Ever heard it said ... "to have a good friend, you've got to be a good friend"?
Image courtesy: Prosoundweb.com
Well its absolutely true! A group of friends with similar interests but complementary skills is beneficial for all involved, especially where each works to help the others in the group. If each member is an authority in their respective realms, and truly respects the work and skills of the others, the whole becomes greater than the sum of the members ... which tends to elevate the "authority" of each of the members.
Consider for a second if bands such as Led Zepplin, the Eagles, the Beach Boys never united. And there it is in a nutshell ... we're stronger together than apart, assuming you find other equally talented but complementary individuals.
The previous 2 posts in this series are:
1. Blogging - Step 1 of the Authority Building Process
2. Foundation Friending - Step 2 of the Authority Building Process
So now that you’ve forged your Foundation Friends, you need to support one another, and start to build the authority of each other. At this time, you're in the intermediate stage, where the goal(s) are to:
a. associate yourself with your specialty
b. demonstrate your skills and abilities with respect to your specialty(ies)
c. develop a larger following than just your Foundation Friends
d. develop momentum, which means continuously reaching outside current friend networks to reach others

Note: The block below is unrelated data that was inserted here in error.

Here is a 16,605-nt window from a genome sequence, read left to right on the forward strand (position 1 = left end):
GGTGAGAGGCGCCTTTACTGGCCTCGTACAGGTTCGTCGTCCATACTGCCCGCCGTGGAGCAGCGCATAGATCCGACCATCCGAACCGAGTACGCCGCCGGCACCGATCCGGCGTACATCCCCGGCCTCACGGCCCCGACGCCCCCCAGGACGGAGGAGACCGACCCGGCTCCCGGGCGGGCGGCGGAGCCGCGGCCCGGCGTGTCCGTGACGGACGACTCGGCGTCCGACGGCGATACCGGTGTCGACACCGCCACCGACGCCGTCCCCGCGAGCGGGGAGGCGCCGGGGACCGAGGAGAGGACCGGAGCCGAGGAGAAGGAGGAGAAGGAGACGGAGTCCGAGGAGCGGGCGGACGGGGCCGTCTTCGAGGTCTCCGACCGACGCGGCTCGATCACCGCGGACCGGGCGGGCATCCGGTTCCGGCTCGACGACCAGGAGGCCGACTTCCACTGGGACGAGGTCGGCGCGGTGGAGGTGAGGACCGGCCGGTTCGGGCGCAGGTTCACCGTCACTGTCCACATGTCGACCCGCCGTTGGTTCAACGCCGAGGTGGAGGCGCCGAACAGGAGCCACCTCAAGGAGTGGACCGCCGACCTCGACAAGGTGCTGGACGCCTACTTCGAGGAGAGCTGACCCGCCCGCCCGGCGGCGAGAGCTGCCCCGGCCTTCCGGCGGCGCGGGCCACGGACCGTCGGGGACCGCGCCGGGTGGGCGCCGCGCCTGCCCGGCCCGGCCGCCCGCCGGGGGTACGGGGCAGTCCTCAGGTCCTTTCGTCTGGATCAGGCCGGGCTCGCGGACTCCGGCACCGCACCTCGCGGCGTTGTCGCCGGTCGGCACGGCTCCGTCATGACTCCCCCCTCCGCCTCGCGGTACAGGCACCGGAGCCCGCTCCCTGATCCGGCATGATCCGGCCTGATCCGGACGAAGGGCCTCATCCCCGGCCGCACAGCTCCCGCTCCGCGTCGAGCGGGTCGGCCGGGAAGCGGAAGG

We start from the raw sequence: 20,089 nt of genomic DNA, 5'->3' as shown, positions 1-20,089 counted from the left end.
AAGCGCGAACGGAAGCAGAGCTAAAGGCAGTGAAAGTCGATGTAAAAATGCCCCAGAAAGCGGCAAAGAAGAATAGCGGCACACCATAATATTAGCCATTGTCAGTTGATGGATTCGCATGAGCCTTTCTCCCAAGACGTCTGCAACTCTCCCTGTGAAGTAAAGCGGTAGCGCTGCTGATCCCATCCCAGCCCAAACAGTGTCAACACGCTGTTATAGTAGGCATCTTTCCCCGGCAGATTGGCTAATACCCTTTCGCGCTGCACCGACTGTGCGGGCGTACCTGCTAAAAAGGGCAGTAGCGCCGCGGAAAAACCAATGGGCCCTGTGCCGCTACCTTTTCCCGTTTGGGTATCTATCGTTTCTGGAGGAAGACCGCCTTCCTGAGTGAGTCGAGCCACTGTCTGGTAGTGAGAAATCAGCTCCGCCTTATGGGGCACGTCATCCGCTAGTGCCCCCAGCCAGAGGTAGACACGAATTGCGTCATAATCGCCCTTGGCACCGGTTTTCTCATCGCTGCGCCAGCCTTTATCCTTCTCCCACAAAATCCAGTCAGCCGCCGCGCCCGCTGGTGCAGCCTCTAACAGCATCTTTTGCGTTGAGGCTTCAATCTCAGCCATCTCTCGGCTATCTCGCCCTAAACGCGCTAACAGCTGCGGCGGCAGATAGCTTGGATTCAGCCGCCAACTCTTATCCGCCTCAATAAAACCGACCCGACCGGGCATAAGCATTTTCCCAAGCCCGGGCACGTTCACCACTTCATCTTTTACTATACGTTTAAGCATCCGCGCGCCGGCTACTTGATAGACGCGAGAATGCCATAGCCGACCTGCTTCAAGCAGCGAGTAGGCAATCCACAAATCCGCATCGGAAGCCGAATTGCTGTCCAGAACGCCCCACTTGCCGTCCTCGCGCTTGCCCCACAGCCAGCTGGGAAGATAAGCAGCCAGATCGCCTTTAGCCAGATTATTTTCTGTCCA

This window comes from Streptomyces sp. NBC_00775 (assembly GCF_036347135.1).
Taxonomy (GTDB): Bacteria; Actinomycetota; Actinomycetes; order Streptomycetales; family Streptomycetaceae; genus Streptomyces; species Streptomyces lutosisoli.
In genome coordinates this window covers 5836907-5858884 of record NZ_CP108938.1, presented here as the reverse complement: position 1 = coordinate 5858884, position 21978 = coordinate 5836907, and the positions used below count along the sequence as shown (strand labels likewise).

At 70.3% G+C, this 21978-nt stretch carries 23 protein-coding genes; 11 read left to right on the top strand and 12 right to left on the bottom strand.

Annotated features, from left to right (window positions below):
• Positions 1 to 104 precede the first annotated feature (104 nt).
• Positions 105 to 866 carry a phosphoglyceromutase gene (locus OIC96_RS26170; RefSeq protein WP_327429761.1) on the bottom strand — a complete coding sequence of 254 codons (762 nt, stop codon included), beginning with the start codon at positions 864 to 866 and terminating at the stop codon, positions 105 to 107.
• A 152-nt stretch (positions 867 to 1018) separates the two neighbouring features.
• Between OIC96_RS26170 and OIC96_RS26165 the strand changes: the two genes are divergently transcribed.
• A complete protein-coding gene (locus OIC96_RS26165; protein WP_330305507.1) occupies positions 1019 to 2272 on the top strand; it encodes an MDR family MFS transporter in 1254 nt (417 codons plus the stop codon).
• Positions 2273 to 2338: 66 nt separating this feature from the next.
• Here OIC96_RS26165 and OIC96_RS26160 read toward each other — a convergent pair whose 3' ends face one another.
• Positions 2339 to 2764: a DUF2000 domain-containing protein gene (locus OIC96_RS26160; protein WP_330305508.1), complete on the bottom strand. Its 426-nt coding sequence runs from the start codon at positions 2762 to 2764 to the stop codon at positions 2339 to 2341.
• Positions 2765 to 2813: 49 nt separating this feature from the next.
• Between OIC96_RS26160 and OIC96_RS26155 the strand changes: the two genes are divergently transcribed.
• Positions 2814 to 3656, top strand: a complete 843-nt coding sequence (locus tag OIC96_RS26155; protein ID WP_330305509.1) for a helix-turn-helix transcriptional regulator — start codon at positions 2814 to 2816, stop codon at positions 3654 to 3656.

Here are some tactics:
1. vote and comment on the blog posts and social media submissions of your Foundation Friends.
2. submit friends blog postings to social media. Social media is not about the individual, but rather the community.
3. reference the ideas of the others in your group on your blog
There are many benefits associated with referencing and linking out to the related and supporting ideas of others.
4. interview others in your group for your blog to give them and their ideas and knowledge some attention.
5. guest post on each other’s blogs to highlight the knowledge of the others, while adding much needed quality content to your own site.
All of the above tactics help in a number of ways:
- the more well known and authoritative Foundation Friends become, the more exposure you'll receive as they will be helping promote you in turn.
- the more your profile is seen on related sites, the more interested people become in you and what you're ultimately about. This will result in gaining more fans.
- leaving intelligent comments can lead to others appreciating your intelligence and ideas
- more people will submit your blog postings to social media, leading to more fans, friends, and authority
- you personally develop an increased profile amongst industry peers
All in all, there is a whole lot to be gained, and with very little effort. Merely by forging a tight knit team, awareness of all members of the team grows beyond the level any could have achieved individually, as does the abilities of each member.
Obviously, the above list of tactics is not nearly comprehensive. What additional ideas have I missed that should be added?
Refresher on Authority:
Just to give a quick refresher, being viewed as an authority in any given space leads to others appreciating your work, and linking to it. Accordingly, authority is beneficial in two ways:
a. it generate direct business
b. it generates links, which leads to improved search results, which leads to increased business
In fact it could be argued that a high ranking on Google is merely Google recognizing a site as an authority on a given subject. Then, when others see the omnipotent Google perceiving the site in that light, further credibility is then bestowed on the site. Transference of credibility! Interesting isn't it ... that's really how authority works.